Grub Rescue Commands to Fix Boot Issues

Last updated: June 14, 2022 | Bobbin Zachariah

GRUB stands for GRand Unified Bootloader. It is the first software program which be run when your computer starts. The bootloader is in charge of loading and booting the operating system kernel. GRUB is the default bootloader for Linux kernel-based operating systems.

In some cases, you have to run both Linux and Windows on the same machine (Laptop or PC), and you may encounter some issues with GRUB. For example, if you install Windows after Linux installation, the Windows initiate its own bootloader on the MBR (Master Boot Record). So, GRUB is no longer available and you can't boot into the Linux OS.

This tutorial will go through some scenarios that make the GRUB unbootable and how to use GRUB commands in order to rescue your Linux OS from boot.

When will the grub rescue commands be used?

Nowadays, most Linux systems are using GRUB2 (grub version 2). GRUB2 is a replacement for GRUB bootloader.

If the GRUB can not find the grub folder or the contents inside are corrupted, The GRUB prompt looks like:

error: no such partition.
grub rescue > _


error: unknown filesystem.
grub rescue > _


grub > _

This error prevents you from booting into your operating system. The following sections will explain the way to fix this problem.

General Node: Getting into grub mode is general a very common issue when you do a dual boot. Most of the time the fix is to boot using Live USB and chroot into your installed system, then use os-prober and grub install

Grub rescue Commands

Each of GRUB failed modes can be fixed by the grub terminal or live CD installer.

At the grub command prompt, enter 'ls' to see the disk drives and available partitions:

grub > ls
(hd0) (hd0,msdos2) (hd0,msdos1)
grub > _


hd0: the hard disk

msdos: the partition type

Normally, the OS is booted from the first partition of the hard disk. In this case, to verify that the bootable partition is 'msdos1', let's run the following command:

grub > ls (hd0,msdos1)/

Next, let's explore the grub2 directory by running:

grub > ls (hd0,msdos1)/grub2

Output:  fonts  grub.cfg  grub.cfg.1590068449.rpmsave  grubenv  i386-pc  locale

As you can see, the grub in Linux has its own configuration file: 'grub.cfg'.

If you don't see this file, you can create it by running the command:


In order to boot your system, let's type:

grub > set root=(hd0,msdos1)


linux (hd0,msdos1)/vmlinuz-3.10.0-1127.13.1.el7.x86_64 root=/dev/sda1

Running the 'set root' will define the bootable partition. The default kernel is linux v3.10.

Now, we have to define the path to grub2 directory:

grub > set prefix=(hd0,msdos1)/grub2
grub > insmod normal


initrd (hd0,msdos1)/initramfs-3.10.0-1127.13.1.el7.x86_64.img

Here also, you will need to change the partition to your boot partition.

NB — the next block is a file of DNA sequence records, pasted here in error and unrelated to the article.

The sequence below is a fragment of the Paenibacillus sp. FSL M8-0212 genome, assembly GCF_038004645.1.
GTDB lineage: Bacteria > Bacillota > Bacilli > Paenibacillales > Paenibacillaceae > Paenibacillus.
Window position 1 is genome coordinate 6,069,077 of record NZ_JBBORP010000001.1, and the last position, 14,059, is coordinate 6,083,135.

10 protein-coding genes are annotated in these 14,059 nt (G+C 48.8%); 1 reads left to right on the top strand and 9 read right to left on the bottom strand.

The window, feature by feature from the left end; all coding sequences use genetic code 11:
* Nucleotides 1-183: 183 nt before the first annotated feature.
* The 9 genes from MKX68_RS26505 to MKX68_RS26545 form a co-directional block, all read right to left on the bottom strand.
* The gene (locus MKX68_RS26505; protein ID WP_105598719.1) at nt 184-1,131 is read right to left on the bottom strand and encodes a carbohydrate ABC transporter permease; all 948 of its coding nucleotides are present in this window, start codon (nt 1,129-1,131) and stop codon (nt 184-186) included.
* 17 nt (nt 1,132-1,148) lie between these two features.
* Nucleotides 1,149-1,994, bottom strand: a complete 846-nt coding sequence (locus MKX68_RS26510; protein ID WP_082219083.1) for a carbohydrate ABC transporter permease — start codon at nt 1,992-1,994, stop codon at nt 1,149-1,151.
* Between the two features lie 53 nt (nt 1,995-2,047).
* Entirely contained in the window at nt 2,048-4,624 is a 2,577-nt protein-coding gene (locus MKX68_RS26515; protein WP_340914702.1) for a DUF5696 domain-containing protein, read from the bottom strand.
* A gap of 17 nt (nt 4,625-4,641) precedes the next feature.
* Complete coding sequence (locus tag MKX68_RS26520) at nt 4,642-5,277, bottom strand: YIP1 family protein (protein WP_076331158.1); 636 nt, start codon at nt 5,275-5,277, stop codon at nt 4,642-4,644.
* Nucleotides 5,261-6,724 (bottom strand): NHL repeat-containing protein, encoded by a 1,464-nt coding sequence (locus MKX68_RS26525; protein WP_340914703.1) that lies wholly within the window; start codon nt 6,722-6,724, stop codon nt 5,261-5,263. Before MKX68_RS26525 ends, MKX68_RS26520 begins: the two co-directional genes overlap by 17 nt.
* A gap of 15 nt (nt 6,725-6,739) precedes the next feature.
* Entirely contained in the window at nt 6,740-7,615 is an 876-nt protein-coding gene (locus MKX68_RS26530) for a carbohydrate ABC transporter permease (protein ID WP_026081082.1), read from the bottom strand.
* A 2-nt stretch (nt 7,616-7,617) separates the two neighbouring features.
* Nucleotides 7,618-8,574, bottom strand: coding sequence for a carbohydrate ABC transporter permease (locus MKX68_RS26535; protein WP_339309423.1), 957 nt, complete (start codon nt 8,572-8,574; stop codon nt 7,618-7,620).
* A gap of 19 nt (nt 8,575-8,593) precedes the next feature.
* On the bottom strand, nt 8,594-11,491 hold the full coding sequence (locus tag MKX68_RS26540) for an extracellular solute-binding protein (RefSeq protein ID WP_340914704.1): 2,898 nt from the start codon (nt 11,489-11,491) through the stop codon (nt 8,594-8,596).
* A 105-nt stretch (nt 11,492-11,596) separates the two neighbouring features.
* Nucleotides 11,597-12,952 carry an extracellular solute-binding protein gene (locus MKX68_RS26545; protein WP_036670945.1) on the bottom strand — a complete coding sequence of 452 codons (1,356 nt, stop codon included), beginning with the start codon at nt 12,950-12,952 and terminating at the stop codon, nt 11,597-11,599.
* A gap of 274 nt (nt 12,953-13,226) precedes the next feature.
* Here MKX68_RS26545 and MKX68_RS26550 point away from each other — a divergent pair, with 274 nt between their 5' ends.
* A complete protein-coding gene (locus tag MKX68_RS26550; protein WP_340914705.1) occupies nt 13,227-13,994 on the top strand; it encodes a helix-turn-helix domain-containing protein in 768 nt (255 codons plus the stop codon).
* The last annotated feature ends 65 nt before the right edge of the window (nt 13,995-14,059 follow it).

If you are unable to boot your system (which might be due to bad filesystem, or due to missing GRUB configuration file), you will need to boot from some other medium. You can use some bootable rescue CD or the Live CD of your distribution if available.

Once you have booted into your system, you might need to create the GRUB configuration files, if missing or if misconfigured. To create these configuration files, run:

$ update-grub

This command needs superuser privileges. So run this command (and the following commands in this article) as root.

The next step is to install GRUB on the MBR. This will fix the problem caused by Windows, in which Windows installs its bootloader on MBR, after installation of Windows over Linux. Here I assume that you have booted from the Live or rescue CD.

Now, before we go to the details of installing GRUB on MBR, we need to mount the root partition of Linux.

$ sudo mount /dev/sda1 /mnt

Here, the root partition is assumed to be '/dev/sda1'. This partition is mounted on /mnt directory. You can choose your own mount point, and your root filesystem partition may be different.

Now, we are ready to install GRUB. Run the following command:

$ sudo grub-install --root-directory=/mnt/ /dev/sda

This will install the GRUB on Master Boot Record. If you wish to install it on some partition, replace the last argument of the above command with the proper partition.

Grub rescue by boot-repair

Another way to rescue the grub on Ubuntu and almost of Linux distributions is using boot-repair tool. It's a graphical utility that can repair the Grub2 bootloader by some clicks.

You need to prepare a Live USB/DVD installer and boot into the live Linux environment. Then, let's connect your live OS to the Internet, install boot-repair by running the following commands:

$ sudo add-apt-repository -y ppa:yannubuntu/boot-repair
$ sudo apt-get update
$ sudo apt-get install -y boot-repair && boot-repair

The boot-repair tool will be launched and you can select the 'Recommend repair' button and follow the next steps to repair your bootloader.


In this tutorial, we learned how to use grub rescue command to fix the OS boot error. Thanks for reading and please leave your suggestion in the below comment section.



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2 thoughts on “Grub Rescue Commands to Fix Boot Issues”

  1. Hi.
    When I type “grub > set root=(hd0,msdos1)” I get no output.
    Should I just go on or is something already wrong ?

    (note : I actually typed grub > set root=(hd0,gpt2) since that’s where my root partition is)


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